Symptoms commonly associated with COPD include chronic cough, sputum production, and dyspnea. Frequently, questionnaires are utilized to assess the severity of individual symptoms. The Modified British Medical Research Council (mMRC) questionnaire is used to determine the health status of a patient by assessing physical limitations due to shortness of breath. The COPD Assessment Test (CAT) questionnaire is utilized to assess a patient’s quality of life with COPD. Furthermore, the Clinical COPD Questionnaire (CCQ) measures clinical control in patients. Current guidelines recommend the mMRC or CAT questionnaire as a tool to assess symptoms.4

In order to clinically diagnose COPD, spirometry is required after administration of a short-acting inhaled bronchodilator. An FEV1/FVC ratio (forced expiratory volume in 1 second/forced vital capacity) of <0.70 confirms airflow limitation.4 TABLE 1 shows the classification of airflow limitation and its correlation to disease severity, commonly referred to as COPD stage.4 There are few data to suggest that spirometric evaluation alone will adequately assess the health status of the patient. It is recommended that spirometry be used in combination with assessment of symptoms and exacerbation risk.

An exacerbation is defined as an acute event that is associated with worsening of any symptom (cough, sputum production, or dyspnea) beyond normal day-to-day functioning. COPD exacerbations can result in visits to the physician’s office, emergency room, and/or hospital. Frequent exacerbations have a high correlation with increased hospitalizations and an increased risk of mortality. Patients can be deemed to have a high exacerbation risk if they are categorized as GOLD 3 or 4 or if they have a history of two or more exacerbations in the past year.4

From the latest GOLD updates, it is now recommended to classify patients into groups (A, B, C, or D) based on the criteria seen in FIGURE 1.4 Utilize the example in the following paragraph to determine how to use this chart.

A 55-year-old patient presents with an mMRC score of 2 and a CAT score of 12. Spirometry readings showed an FEV1 of 70% of predicted and four COPD exacerbations within the past year. When assessing a patient, start with determining his or her symptoms as represented by the CAT and/or mMRC questionnaires. In this example, the patient would be classified as either Group B or D because the questionnaire results correlate with more symptoms. Next, look at the patient’s risk by comparing spirometry readings and exacerbation history. When the spirometry results are evaluated, the patient would be described as moderate disease (GOLD 2), which correlates with low risk, or Group B. When the patient’s exacerbation history is looked at, he or she would be classified as high risk, or Group D. It is recommended that the highest risk parameter be utilized to yield a more accurate reflection of the patient’s current COPD status. Therefore, this patient would be classified as Group D based on the high severity of risk associated with the history of exacerbations.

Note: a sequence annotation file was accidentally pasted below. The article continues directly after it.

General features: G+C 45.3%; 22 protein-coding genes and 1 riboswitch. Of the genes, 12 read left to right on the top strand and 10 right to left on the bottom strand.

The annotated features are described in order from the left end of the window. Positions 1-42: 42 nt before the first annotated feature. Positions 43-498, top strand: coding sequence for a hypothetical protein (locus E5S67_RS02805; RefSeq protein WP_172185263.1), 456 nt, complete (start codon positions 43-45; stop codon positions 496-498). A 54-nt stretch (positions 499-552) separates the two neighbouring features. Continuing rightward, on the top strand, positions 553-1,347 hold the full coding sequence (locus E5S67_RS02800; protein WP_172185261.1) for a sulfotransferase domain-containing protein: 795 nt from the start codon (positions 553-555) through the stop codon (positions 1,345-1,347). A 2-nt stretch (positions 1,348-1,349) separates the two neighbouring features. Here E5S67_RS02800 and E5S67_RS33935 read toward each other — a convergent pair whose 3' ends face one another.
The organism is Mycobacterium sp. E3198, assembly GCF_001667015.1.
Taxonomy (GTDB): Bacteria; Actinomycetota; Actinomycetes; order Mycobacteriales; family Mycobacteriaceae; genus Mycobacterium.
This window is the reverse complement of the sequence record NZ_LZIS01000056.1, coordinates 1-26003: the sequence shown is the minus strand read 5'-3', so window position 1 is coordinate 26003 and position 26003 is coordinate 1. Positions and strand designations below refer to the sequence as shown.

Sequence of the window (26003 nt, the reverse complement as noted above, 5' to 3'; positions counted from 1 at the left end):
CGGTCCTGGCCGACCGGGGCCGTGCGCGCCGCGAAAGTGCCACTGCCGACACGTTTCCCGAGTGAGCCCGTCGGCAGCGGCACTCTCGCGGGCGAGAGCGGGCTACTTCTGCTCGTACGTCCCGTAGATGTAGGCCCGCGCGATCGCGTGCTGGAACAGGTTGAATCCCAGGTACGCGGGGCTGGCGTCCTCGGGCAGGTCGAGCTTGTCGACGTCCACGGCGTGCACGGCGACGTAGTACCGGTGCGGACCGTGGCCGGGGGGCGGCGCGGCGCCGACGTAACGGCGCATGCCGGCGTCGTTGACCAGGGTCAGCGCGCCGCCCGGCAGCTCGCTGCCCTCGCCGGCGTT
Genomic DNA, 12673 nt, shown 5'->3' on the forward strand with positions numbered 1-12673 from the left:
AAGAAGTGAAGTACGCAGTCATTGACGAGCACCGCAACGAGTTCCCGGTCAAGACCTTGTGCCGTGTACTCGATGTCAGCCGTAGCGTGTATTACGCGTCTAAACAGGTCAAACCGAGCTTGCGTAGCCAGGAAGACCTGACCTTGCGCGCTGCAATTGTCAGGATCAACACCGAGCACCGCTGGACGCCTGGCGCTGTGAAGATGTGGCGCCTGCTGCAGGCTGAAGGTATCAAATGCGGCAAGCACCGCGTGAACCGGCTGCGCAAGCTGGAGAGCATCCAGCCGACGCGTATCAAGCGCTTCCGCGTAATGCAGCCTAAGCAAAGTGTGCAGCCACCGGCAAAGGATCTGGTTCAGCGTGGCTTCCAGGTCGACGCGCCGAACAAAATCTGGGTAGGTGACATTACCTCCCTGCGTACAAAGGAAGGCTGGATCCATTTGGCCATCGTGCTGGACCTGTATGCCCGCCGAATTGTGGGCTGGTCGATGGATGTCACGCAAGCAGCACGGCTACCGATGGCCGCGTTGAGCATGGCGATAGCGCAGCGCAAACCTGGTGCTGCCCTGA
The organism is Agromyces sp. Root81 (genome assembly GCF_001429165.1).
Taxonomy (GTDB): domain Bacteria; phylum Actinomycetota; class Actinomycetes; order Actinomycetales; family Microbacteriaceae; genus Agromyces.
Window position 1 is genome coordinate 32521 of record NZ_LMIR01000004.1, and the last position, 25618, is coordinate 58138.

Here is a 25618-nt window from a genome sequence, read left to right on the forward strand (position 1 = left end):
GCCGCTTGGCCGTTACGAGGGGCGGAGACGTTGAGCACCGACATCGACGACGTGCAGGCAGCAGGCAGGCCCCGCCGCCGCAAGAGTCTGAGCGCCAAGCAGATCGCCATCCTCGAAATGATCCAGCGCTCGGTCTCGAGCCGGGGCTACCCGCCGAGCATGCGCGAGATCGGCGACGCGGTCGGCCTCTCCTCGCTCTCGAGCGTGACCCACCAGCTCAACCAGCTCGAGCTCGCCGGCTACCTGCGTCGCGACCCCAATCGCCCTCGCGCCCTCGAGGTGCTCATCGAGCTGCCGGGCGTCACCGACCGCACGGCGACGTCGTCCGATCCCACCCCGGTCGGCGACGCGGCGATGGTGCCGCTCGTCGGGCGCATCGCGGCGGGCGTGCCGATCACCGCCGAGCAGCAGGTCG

Treatment Options for Stable COPD

COPD is a progressive disease that worsens with time, and available treatment options will not eradicate the disease. Treatment goals include reducing current symptoms and future exacerbation risk.4 Effective management depends on the patient’s past medical history, current symptoms, tolerance to therapy, and accessibility to medications. Each patient should be educated about the disease state, decreasing exposure to common risk factors, proper inhaler technique, and exacerbation risk. Studies have shown that patients who are more knowledgeable about their disease are more likely to have increased medication adherence.6 Pharmacists are in the optimal setting to provide this fundamental education.

Nonpharmacologic Treatment Options

Smoking Cessation: Regardless of COPD severity, smoking cessation is considered the most important intervention for individuals who smoke.4 Pharmacists play an integral role in assisting patients in identifying nicotine replacement therapy options (e.g., nicotine inhalers, nasal sprays, OTC nicotine gum, transdermal patches, lozenges, or electronic cigarettes) to meet their specific needs and in providing counseling on appropriate usage. Additionally, health professionals, including pharmacists who provide smoking cessation counseling, have been shown to increase quit rates among patients compared to self-initiated attempts.7